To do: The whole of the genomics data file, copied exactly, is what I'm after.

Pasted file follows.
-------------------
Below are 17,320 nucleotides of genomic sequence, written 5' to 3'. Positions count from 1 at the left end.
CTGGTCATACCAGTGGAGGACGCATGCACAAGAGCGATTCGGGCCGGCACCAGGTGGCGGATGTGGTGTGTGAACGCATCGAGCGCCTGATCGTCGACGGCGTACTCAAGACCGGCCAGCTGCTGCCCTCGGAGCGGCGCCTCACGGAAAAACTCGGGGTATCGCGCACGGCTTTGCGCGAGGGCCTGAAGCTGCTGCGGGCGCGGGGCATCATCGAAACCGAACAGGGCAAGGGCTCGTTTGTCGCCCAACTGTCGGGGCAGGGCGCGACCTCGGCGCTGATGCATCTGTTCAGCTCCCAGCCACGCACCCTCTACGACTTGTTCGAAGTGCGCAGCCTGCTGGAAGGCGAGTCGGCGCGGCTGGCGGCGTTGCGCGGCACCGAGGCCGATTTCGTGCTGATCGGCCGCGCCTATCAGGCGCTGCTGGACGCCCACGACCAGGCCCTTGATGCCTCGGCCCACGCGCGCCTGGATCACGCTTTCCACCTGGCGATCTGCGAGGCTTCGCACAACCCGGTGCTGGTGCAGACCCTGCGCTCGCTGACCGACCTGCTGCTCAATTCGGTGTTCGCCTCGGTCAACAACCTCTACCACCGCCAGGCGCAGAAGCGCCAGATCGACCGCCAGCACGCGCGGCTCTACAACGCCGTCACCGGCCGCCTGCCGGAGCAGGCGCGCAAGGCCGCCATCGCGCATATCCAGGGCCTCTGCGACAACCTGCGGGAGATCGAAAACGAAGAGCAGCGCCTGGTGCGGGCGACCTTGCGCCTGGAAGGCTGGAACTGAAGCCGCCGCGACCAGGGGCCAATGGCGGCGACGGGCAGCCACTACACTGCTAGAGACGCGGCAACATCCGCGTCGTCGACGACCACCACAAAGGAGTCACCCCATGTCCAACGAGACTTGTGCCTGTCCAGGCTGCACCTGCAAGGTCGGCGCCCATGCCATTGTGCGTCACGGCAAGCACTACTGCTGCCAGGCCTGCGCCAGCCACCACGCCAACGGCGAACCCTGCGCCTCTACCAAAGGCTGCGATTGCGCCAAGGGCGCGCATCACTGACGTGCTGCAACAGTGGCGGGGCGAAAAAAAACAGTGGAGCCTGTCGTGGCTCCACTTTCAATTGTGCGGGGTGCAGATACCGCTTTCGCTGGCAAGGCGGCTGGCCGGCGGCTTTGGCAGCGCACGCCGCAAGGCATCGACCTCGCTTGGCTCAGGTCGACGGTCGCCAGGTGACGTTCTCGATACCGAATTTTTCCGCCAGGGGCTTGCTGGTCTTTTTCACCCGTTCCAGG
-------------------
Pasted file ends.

Below are 17,320 nucleotides of genomic sequence, written 5' to 3'. Positions count from 1 at the left end.
CTGGTCATACCAGTGGAGGACGCATGCACAAGAGCGATTCGGGCCGGCACCAGGTGGCGGATGTGGTGTGTGAACGCATCGAGCGCCTGATCGTCGACGGCGTACTCAAGACCGGCCAGCTGCTGCCCTCGGAGCGGCGCCTCACGGAAAAACTCGGGGTATCGCGCACGGCTTTGCGCGAGGGCCTGAAGCTGCTGCGGGCGCGGGGCATCATCGAAACCGAACAGGGCAAGGGCTCGTTTGTCGCCCAACTGTCGGGGCAGGGCGCGACCTCGGCGCTGATGCATCTGTTCAGCTCCCAGCCACGCACCCTCTACGACTTGTTCGAAGTGCGCAGCCTGCTGGAAGGCGAGTCGGCGCGGCTGGCGGCGTTGCGCGGCACCGAGGCCGATTTCGTGCTGATCGGCCGCGCCTATCAGGCGCTGCTGGACGCCCACGACCAGGCCCTTGATGCCTCGGCCCACGCGCGCCTGGATCACGCTTTCCACCTGGCGATCTGCGAGGCTTCGCACAACCCGGTGCTGGTGCAGACCCTGCGCTCGCTGACCGACCTGCTGCTCAATTCGGTGTTCGCCTCGGTCAACAACCTCTACCACCGCCAGGCGCAGAAGCGCCAGATCGACCGCCAGCACGCGCGGCTCTACAACGCCGTCACCGGCCGCCTGCCGGAGCAGGCGCGCAAGGCCGCCATCGCGCATATCCAGGGCCTCTGCGACAACCTGCGGGAGATCGAAAACGAAGAGCAGCGCCTGGTGCGGGCGACCTTGCGCCTGGAAGGCTGGAACTGAAGCCGCCGCGACCAGGGGCCAATGGCGGCGACGGGCAGCCACTACACTGCTAGAGACGCGGCAACATCCGCGTCGTCGACGACCACCACAAAGGAGTCACCCCATGTCCAACGAGACTTGTGCCTGTCCAGGCTGCACCTGCAAGGTCGGCGCCCATGCCATTGTGCGTCACGGCAAGCACTACTGCTGCCAGGCCTGCGCCAGCCACCACGCCAACGGCGAACCCTGCGCCTCTACCAAAGGCTGCGATTGCGCCAAGGGCGCGCATCACTGACGTGCTGCAACAGTGGCGGGGCGAAAAAAAACAGTGGAGCCTGTCGTGGCTCCACTTTCAATTGTGCGGGGTGCAGATACCGCTTTCGCTGGCAAGGCGGCTGGCCGGCGGCTTTGGCAGCGCACGCCGCAAGGCATCGACCTCGCTTGGCTCAGGTCGACGGTCGCCAGGTGACGTTCTCGATACCGAATTTTTCCGCCAGGGGCTTGCTGGTCTTTTTCACCCGTTCCAGG